Doctor insights on:
Blackouts With Memory Loss
I am experiencing blackouts (with memory loss). The following also describe me: Confusion, Memory problems, and Dizziness. What should I do?
My other symptoms? Confusion, delirium, seizures, migraines, memory loss, chronic fatigue almost lethargic. Blackouts. they have steadily progressed over the last month. Neurologist sending me back to pcp for other testing... could this be Encephalitis?
Ezcessive Sweating, fatigue, shortness of breath, heart races, dizziness, memory loss, shakiness,blackouts. Wondering what is wrong?
I am experiencing memory problems (quality: difficulty remember distant past events) , blackouts, impulsive or reckless behavior, feeling anxious (worsened by: psychological stress) , emotional problems (quality: detachment) , feeling depressed (quality:
Need help.: What you are mentioning is quite a handful. I think most concerning would be the blackouts and reckless behavior, but the other things are certianly not trivial. It certainly sounds like you could use some help. I'd urge you see see a professional. and it sounds like there is some urgency. You could get a referral from your school or your primary care doctor, or perhaps your family can suggest. ...Read more
Many causes: The common causes of memory loss are usually metabolic developments found in older peoples' brains. When a young man suffers marked memory loss, head trauma, drugs abuse and induced severe hypoglycemia, must be at the top of your list. Remember those cases of amnesia reported that happen, because of intent to treat to cause amnesia. ...Read more
Depends upon cause: If sleep deprivation or sleep apnea with daytime hyper somnolence, might use Nuvigil. Would check for thyroid or vitamin issues and treat specifically, and if infection such as syphilis or HIV, use appropriate meds. Drugs for Alzheimers may be useful in alternative conditions, especially head injury. Some medical foods like Cerefolin-NAC and Axona can be valuable. ...Read moreSee 2 more doctor answers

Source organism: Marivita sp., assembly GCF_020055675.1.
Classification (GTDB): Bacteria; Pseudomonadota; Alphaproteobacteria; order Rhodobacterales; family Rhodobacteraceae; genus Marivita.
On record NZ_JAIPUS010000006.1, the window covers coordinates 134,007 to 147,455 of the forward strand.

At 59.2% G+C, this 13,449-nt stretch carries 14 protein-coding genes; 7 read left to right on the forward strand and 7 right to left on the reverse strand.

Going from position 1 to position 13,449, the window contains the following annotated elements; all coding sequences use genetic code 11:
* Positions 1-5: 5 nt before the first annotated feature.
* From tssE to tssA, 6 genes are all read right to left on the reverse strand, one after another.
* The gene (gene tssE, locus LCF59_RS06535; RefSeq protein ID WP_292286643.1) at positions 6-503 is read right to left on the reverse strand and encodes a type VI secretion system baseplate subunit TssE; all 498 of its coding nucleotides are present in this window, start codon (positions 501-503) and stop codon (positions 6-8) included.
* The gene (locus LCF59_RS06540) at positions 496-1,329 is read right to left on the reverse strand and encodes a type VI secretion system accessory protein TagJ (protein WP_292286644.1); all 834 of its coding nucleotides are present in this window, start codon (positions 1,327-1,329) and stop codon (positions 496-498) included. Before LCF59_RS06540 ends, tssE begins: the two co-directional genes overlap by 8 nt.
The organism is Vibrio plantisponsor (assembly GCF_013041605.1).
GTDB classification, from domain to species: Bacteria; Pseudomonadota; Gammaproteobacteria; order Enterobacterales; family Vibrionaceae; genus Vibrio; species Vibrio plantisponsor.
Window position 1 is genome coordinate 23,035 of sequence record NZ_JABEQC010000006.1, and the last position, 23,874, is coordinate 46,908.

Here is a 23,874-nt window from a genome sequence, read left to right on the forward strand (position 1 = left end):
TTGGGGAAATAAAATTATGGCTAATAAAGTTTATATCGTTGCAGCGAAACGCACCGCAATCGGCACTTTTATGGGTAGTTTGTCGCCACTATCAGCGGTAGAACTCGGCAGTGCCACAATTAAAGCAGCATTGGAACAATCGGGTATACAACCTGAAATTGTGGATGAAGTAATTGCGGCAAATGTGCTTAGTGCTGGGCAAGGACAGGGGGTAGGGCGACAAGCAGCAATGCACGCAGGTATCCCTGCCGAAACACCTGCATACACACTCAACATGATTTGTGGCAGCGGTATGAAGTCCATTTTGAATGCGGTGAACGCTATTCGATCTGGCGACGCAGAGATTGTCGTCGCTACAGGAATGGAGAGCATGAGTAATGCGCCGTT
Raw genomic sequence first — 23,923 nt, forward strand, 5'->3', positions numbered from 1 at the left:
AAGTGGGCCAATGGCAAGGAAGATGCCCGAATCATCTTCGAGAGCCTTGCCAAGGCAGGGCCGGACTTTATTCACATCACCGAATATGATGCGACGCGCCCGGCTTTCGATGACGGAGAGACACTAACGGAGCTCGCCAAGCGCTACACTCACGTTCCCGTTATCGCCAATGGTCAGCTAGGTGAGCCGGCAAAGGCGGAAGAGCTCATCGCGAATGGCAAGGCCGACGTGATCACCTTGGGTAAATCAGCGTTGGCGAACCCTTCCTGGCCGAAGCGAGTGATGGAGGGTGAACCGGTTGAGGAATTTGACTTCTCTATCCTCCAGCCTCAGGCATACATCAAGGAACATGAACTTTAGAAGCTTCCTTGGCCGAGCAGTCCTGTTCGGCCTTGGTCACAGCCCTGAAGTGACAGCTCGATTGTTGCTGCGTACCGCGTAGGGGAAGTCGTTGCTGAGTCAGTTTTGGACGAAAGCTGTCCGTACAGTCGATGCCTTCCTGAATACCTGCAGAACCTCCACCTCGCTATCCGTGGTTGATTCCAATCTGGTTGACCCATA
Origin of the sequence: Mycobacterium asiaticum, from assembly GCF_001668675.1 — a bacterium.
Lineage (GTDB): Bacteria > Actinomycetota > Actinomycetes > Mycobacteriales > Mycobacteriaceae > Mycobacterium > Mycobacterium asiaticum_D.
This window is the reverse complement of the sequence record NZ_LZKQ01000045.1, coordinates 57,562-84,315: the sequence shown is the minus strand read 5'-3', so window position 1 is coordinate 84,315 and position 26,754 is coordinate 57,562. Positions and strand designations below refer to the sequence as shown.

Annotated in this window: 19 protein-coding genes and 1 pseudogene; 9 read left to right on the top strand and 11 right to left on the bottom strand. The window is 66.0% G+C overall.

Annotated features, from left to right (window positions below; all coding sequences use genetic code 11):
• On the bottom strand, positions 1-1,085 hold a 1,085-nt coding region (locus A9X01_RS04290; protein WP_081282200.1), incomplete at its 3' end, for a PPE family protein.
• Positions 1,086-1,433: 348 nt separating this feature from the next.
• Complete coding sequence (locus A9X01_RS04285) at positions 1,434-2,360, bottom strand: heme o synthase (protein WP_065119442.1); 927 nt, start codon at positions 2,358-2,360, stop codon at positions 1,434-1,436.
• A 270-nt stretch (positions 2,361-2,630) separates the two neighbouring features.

Memory loss: Memory loss is caused by many factors such as age, health, mental health, medication use, history of head injury, metabolic and environmental factors. Immediate recall is the most susceptible followed by short term memory followed by long term memory. ...Read moreSee 1 more doctor answer
Memory impairment: Is evaluated in several ways depending on the patient’s complaints, but using a Folstien mental status exam is a usual, common starting place. Patients will often have blood work and they may have imaging studies to rule out organic causes; again, depending upon the specific factors of each case. ...Read more
Memory loss in 50s: Memory loss in midlife can have a number of potential causes. Some of those causes are easily treatable such as vitamin b deficiency. Although it is very uncommon, alzheimer disease also may affect people in midlife. If you are having memory problems at a young age, i recommend talking to your doctor. ...Read more
Yes, several ways: Diabetes can be a risk factor for memory issues. The brain needs glucose in order to function, and very low or very high levels can lead to chronic damage of vascular and nervous pathways. Low blood sugar can lead to unconsciousness and death, and often persons who have behavioral issues when their blood sugar is low have no memory for the events. Protect your brain and control your glucose. ...Read more
Not memory loss: Lithium is a known medicine for slowing cognitive processes. It would take longer time to retrieve info , this is different than forgetfulness . There is a debate about lithium effects on creativity keeping in mind that a good part of arts and professional may be bipolar. ...Read more
It depends: It depends where the radiation has been applied, what the need for the radiation is [eg, brain tumor], other medical problems that could be going on, and any other treatments you may be receiving, such as chemotherapy. It's best to consult your doctor for an answer that is accurate for your specific situation. ...Read more
Many conditions: Many diseases and injuries cause short term memory loss. Head injury is one of the most common causes in young people, while dementia is one of the most common causes in older adults. Other causes include tumors, medication effects, nutritional deficiency, epilepsy, sleep deprivation, stroke, pseudodementia, and many others. A neuropsychological and neurological evaluation can identify the cause. ...Read moreSee 1 more doctor answer